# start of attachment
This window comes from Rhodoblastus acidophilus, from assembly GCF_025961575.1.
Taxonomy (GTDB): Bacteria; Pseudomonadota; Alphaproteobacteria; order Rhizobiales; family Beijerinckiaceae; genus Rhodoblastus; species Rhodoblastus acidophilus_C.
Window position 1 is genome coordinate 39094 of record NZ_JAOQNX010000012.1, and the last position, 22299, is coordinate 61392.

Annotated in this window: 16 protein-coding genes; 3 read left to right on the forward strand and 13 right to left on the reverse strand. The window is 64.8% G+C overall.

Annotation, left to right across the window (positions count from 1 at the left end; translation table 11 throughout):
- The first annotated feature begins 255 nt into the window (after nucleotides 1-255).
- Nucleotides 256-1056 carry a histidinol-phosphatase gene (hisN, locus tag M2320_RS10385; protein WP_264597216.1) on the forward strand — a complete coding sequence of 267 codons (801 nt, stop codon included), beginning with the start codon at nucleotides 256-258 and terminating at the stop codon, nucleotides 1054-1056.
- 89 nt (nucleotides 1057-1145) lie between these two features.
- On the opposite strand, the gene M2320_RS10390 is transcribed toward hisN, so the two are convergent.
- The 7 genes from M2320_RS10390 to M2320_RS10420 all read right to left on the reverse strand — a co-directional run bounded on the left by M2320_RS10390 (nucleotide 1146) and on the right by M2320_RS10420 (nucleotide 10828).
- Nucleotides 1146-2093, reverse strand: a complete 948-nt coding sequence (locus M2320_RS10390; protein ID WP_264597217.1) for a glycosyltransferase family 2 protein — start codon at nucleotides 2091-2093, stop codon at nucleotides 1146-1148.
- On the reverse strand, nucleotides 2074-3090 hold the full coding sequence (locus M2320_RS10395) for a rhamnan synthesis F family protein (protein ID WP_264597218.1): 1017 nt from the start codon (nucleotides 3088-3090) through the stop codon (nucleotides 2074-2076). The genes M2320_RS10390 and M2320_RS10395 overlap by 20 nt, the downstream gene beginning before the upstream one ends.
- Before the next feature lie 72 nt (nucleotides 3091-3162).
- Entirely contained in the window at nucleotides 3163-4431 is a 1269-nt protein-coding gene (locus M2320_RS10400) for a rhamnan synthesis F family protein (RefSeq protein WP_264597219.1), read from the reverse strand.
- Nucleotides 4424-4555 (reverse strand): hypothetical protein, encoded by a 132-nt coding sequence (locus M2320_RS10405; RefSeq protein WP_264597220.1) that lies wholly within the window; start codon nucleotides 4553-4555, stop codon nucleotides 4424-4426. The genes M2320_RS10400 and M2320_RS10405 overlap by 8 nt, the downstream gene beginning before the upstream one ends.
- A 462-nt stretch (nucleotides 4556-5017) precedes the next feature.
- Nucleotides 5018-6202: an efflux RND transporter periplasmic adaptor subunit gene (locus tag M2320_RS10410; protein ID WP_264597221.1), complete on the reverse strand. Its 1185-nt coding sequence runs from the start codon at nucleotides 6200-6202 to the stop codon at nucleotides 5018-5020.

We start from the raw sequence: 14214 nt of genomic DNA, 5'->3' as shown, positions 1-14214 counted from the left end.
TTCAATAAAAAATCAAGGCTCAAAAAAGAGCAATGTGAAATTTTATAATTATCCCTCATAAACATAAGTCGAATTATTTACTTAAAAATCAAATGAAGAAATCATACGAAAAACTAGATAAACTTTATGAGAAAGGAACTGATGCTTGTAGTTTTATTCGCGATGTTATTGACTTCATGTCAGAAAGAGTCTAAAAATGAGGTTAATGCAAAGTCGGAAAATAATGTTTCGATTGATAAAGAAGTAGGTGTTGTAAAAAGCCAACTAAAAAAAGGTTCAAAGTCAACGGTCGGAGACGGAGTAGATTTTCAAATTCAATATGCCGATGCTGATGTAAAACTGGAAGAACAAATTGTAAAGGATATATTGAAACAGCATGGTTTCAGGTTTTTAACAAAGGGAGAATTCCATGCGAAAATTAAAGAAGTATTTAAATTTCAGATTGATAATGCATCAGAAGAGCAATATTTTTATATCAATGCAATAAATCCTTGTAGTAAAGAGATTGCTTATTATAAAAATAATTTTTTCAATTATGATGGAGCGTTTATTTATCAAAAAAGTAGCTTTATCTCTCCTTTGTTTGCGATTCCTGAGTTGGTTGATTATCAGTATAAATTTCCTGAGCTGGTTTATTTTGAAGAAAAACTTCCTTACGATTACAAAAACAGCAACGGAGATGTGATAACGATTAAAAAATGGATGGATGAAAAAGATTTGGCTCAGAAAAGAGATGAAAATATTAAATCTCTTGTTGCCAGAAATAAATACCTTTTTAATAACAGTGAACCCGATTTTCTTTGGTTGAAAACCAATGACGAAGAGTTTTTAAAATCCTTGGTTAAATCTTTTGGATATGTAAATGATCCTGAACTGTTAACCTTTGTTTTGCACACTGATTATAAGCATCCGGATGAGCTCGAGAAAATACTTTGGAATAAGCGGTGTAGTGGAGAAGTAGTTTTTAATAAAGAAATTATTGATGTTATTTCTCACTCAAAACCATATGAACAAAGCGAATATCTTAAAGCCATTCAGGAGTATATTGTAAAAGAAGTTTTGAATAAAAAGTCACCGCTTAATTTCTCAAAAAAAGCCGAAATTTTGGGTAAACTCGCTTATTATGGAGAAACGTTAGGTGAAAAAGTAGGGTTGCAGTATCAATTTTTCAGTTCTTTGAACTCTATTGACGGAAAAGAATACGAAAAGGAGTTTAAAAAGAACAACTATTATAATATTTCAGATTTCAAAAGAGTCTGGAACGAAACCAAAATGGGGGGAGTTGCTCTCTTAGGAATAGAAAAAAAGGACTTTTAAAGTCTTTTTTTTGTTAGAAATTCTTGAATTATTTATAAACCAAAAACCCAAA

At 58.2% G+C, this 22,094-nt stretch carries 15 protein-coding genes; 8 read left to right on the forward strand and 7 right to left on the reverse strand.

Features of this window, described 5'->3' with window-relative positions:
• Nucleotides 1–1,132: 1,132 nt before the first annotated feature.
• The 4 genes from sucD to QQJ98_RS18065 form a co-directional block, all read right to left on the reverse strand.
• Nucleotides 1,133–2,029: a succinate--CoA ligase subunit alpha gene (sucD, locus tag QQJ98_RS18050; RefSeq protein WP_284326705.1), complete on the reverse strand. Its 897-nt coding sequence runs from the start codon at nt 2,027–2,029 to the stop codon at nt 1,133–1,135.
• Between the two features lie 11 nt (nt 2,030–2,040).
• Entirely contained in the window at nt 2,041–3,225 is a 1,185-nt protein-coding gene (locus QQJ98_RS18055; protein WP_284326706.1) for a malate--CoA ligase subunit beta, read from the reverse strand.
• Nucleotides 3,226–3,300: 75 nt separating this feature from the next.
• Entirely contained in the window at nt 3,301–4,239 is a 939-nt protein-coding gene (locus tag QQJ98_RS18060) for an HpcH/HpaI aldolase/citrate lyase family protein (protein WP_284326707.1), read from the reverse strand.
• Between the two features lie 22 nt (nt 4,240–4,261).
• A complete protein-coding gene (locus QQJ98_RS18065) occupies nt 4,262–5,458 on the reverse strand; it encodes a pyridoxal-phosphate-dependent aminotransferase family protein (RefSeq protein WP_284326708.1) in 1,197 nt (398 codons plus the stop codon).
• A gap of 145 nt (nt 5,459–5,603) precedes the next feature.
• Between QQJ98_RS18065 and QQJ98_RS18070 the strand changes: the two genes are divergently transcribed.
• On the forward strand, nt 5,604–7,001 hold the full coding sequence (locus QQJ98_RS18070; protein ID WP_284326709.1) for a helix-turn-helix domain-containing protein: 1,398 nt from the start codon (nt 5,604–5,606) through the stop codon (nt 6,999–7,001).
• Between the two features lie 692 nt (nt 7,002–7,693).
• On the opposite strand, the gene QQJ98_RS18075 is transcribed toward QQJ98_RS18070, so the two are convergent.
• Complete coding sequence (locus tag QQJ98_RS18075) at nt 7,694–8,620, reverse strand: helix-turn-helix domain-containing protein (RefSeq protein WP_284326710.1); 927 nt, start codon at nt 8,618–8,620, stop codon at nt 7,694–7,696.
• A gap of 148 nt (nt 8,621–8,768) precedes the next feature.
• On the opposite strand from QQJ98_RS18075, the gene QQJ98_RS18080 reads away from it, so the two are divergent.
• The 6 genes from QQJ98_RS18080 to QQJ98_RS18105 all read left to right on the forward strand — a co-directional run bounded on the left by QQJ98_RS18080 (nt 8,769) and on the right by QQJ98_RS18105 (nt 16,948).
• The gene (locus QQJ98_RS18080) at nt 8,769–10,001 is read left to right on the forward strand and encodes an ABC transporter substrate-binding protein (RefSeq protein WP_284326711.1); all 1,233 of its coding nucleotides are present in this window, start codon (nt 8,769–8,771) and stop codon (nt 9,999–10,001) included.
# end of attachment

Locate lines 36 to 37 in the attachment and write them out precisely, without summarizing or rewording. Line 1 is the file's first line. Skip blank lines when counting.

• Complete coding sequence (locus tag QQJ98_RS18075) at nt 7,694–8,620, reverse strand: helix-turn-helix domain-containing protein (RefSeq protein WP_284326710.1); 927 nt, start codon at nt 8,618–8,620, stop codon at nt 7,694–7,696.
• A gap of 148 nt (nt 8,621–8,768) precedes the next feature.